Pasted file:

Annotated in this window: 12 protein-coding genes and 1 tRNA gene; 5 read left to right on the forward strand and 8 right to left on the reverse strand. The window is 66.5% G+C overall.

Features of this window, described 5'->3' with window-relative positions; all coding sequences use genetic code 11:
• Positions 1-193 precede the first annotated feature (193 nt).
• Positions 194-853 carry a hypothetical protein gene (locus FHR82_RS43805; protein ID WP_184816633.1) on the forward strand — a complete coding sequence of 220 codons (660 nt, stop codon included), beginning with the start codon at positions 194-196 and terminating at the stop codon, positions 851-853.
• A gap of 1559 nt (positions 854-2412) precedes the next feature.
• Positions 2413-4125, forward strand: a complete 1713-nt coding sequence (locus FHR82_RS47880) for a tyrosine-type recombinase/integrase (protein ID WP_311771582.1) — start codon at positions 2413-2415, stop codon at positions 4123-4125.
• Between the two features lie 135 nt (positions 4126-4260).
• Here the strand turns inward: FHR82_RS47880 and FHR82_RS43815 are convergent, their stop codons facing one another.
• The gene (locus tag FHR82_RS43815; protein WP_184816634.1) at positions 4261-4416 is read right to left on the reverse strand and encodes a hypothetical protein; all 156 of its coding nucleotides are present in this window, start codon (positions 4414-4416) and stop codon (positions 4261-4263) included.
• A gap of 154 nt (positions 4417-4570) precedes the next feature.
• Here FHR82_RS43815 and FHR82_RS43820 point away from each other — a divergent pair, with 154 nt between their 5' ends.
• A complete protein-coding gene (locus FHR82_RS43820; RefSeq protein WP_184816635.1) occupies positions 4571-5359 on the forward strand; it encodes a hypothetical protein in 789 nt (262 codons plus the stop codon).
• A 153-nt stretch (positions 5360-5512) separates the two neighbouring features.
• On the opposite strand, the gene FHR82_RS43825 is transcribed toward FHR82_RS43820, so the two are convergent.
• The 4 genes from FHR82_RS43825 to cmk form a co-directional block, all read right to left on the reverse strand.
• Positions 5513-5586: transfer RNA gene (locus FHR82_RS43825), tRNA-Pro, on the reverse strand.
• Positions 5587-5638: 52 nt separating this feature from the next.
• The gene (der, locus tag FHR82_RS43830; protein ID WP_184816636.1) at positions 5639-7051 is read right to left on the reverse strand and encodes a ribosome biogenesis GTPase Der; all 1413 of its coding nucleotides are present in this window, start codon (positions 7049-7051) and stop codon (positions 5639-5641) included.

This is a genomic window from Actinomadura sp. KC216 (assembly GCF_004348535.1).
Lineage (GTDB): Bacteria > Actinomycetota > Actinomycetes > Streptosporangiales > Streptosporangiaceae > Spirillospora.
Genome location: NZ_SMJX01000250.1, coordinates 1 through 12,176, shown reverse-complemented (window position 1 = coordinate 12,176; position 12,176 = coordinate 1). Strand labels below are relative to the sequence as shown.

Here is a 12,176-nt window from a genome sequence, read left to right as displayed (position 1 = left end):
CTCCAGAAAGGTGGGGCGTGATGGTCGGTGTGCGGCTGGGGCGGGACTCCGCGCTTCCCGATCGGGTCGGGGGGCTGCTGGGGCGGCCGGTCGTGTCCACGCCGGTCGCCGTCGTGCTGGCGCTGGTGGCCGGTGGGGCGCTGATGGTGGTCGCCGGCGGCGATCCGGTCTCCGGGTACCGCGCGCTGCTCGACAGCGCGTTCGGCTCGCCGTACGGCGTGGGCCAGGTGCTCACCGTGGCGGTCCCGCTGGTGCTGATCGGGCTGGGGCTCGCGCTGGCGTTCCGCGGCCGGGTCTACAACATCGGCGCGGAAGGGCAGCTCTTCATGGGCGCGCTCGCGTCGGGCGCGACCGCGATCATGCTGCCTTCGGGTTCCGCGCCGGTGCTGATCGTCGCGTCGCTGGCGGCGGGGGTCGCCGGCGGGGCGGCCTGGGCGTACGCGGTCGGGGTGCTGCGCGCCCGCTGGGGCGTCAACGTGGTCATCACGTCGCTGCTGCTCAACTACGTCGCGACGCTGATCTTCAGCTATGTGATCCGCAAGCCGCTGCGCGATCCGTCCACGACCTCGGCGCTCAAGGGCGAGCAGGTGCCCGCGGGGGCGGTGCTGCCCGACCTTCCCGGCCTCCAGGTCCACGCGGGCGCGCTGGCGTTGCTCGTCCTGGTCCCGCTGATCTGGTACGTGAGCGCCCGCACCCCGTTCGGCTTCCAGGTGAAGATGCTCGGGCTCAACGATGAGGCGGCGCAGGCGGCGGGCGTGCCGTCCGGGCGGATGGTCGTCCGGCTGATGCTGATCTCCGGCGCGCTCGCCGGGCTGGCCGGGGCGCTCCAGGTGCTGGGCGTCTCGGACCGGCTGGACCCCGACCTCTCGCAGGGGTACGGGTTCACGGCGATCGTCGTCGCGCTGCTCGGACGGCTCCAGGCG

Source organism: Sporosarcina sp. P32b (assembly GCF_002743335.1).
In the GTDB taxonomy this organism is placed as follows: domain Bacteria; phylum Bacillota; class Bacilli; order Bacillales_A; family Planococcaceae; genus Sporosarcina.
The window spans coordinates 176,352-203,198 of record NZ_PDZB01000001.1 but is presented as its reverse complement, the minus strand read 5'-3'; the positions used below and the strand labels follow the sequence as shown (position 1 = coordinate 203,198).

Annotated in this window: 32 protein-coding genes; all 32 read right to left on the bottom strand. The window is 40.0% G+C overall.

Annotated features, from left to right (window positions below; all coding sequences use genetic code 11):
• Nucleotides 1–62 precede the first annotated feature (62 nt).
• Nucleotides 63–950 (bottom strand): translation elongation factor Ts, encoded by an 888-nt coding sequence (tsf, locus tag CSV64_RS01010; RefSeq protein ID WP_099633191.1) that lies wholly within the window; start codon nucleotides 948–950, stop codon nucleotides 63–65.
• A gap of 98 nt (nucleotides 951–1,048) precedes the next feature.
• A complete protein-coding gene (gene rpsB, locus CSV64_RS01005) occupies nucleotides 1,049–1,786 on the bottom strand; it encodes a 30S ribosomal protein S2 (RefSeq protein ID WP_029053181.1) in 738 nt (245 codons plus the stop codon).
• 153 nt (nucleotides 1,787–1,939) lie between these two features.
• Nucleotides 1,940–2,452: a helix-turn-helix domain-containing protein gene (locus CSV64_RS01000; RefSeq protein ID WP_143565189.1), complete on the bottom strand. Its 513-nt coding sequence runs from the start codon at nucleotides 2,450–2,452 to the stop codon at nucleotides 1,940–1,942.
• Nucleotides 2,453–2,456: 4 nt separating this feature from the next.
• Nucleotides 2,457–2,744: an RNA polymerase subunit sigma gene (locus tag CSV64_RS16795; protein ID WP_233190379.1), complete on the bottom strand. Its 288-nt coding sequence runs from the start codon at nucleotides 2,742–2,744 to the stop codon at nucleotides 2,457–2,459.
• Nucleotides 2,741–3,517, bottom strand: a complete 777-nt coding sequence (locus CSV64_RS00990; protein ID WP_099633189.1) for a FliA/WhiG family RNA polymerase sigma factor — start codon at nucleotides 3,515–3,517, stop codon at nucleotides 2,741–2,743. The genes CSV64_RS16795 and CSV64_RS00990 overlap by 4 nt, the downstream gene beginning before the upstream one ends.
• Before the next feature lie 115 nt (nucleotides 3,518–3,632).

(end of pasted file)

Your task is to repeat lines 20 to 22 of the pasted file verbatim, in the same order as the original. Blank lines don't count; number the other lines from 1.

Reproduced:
Lineage (GTDB): Bacteria > Actinomycetota > Actinomycetes > Streptosporangiales > Streptosporangiaceae > Spirillospora.
Genome location: NZ_SMJX01000250.1, coordinates 1 through 12,176, shown reverse-complemented (window position 1 = coordinate 12,176; position 12,176 = coordinate 1). Strand labels below are relative to the sequence as shown.

Here is a 12,176-nt window from a genome sequence, read left to right as displayed (position 1 = left end):